- Consider linking a board refreshment process with the company’s long term strategic plan so board skills are aligned with where the company views its business in the future.
- Identify areas in which new directors with a diverse skillset and background can strengthen the board and contribute to a more effective board. Present a board skills matrix to showcase where there may be gaps in expertise. Be specific in what skills and backgrounds could enhance the effectiveness of the board, focusing on what can be gained in terms of diversity in background and expertise by a comprehensive board refreshment process. Elicit feedback from board members on what additional skills they would value in new directors.
- Avoid focusing on which directors may be a target for replacement in a comprehensive board refreshment process when initially discussing the concept with the board. Focus on the benefits to board diversity and effectiveness rather than on potential impacts to individual directors.
- Enlist support from the chairs of the board and nominating and governance committees, and prepare over time for them to lead conversations with individual directors.
- Plan for a long runway—the board refreshment process is oftentimes a multiyear process involving a comprehensive evaluation of the current board and multiple director searches.
Highlighting Board Effectiveness to Stakeholders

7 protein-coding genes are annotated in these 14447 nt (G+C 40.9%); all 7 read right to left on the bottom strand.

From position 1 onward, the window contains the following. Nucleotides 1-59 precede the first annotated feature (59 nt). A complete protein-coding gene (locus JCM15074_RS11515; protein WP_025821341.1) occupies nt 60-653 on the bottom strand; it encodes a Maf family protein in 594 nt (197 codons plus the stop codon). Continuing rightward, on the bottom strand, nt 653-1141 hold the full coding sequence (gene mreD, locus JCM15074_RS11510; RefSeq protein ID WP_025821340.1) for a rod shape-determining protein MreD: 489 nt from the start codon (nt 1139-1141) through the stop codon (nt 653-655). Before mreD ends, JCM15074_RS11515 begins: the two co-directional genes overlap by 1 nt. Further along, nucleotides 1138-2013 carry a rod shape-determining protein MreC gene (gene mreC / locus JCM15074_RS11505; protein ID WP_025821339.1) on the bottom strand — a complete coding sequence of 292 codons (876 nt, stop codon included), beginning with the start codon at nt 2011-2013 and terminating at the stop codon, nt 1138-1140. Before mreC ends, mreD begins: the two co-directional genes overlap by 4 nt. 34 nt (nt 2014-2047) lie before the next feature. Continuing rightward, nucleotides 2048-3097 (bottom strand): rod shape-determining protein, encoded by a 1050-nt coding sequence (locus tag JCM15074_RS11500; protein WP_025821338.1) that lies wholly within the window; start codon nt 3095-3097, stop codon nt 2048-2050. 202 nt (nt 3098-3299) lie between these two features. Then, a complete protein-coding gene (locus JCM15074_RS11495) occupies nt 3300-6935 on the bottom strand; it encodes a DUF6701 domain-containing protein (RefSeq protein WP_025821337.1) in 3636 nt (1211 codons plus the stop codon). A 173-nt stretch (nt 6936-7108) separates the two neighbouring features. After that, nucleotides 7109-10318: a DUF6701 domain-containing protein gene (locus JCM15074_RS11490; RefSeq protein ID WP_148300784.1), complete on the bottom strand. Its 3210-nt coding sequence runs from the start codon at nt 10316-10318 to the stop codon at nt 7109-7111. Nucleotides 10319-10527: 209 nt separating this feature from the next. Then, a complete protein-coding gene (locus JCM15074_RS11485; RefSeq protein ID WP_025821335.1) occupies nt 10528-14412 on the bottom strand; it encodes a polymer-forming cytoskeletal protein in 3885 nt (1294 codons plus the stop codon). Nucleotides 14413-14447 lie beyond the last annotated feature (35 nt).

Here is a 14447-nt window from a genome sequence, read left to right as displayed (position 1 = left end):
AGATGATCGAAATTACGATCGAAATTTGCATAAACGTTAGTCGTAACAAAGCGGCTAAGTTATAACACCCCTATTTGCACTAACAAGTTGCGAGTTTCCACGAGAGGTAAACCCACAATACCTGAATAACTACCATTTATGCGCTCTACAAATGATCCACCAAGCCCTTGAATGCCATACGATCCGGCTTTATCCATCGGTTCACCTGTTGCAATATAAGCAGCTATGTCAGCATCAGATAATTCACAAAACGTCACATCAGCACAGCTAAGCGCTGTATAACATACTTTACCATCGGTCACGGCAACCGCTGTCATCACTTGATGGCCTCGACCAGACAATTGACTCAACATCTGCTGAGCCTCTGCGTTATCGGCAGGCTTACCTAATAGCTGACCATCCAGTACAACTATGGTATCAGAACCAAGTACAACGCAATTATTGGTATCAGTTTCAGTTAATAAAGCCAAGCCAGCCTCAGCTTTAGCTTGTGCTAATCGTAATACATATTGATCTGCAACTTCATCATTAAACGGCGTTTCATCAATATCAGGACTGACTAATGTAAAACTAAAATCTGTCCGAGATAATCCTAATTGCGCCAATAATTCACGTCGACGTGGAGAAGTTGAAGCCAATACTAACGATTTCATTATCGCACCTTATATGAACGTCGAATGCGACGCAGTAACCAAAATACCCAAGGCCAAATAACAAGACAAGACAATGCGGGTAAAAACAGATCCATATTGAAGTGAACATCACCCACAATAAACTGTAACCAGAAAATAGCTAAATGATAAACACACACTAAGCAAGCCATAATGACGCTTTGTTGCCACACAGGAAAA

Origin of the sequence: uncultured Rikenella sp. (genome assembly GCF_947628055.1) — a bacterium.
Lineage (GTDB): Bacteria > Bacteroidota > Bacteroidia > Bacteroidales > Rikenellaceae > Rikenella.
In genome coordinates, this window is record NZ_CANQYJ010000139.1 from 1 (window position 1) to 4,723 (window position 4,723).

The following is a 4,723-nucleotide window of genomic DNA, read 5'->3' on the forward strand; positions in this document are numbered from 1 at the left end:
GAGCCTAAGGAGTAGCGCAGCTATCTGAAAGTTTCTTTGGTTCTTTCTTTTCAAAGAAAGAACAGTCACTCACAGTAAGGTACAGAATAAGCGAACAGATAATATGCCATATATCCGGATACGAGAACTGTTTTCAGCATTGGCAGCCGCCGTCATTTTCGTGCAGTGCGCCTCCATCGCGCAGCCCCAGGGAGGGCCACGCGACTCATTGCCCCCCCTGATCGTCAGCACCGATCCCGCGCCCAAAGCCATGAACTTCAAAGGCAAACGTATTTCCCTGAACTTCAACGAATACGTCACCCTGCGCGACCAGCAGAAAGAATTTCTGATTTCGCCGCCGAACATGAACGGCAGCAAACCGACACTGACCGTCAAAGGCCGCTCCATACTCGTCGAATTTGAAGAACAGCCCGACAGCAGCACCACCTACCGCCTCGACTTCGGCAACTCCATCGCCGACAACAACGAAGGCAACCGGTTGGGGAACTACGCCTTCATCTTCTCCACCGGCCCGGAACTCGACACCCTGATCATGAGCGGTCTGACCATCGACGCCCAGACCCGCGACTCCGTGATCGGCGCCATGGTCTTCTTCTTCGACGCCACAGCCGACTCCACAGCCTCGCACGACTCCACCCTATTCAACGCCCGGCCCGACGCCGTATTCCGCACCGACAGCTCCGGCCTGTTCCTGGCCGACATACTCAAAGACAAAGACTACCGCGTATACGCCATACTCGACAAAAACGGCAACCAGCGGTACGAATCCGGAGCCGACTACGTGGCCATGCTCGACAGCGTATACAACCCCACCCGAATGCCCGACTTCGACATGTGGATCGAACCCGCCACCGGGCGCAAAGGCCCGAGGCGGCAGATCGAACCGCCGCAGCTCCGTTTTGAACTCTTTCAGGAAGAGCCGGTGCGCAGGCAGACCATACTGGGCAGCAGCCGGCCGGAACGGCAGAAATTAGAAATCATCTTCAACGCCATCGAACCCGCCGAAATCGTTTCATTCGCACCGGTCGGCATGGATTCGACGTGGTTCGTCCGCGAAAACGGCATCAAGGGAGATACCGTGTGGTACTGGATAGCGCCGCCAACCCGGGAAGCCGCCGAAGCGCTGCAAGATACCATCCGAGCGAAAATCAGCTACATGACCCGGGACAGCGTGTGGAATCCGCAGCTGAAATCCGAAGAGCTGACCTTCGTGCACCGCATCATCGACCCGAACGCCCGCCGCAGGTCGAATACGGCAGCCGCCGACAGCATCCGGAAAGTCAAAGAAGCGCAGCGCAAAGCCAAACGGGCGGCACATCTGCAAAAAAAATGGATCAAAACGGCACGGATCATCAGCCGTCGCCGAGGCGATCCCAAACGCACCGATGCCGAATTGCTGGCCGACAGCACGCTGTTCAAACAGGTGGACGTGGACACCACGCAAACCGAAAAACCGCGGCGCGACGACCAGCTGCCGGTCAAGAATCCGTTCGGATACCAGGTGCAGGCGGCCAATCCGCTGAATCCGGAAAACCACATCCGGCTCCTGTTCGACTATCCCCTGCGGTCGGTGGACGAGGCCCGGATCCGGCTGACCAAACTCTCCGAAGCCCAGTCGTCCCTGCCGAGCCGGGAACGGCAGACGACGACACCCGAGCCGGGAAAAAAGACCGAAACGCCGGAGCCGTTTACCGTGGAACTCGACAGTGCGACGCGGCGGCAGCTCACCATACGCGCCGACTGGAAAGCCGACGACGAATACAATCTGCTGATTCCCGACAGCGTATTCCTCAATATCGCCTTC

As companies prepare for their upcoming board election cycle, they should consider the importance of using enhanced disclosure to highlight the attributes of an effective board. Particularly given stakeholders’ focus on board diversity and the new rules on universal proxy cards, not to mention potential SEC rules relating to climate and cybersecurity, disclosure of director skills, expertise and qualifications is particularly important.
- Evaluate which directors have received lower support from shareholders in previous annual votes. For those directors who have received less support, consider how to enhance disclosure in the proxy statement to highlight those directors’ skills and qualifications, including what unique contributions each director has made to the board in order to generate more shareholder support.
- Directors should be encouraged to take a fresh look at their biographies and qualifications and consider emphasizing skills, qualifications and expertise that contribute to the business and strategy of the company.
- Narrowing the expertise set of each director to their deepest skill sets, rather than trying to fill the skills matrix with checks, may highlight the value of each director and indicate a cohesive and well-balanced board.
- Consider whether other forms of affirmative outreach are warranted for directors, including posting personal videos to allow shareholders to get to know the directors and their contribution to the board.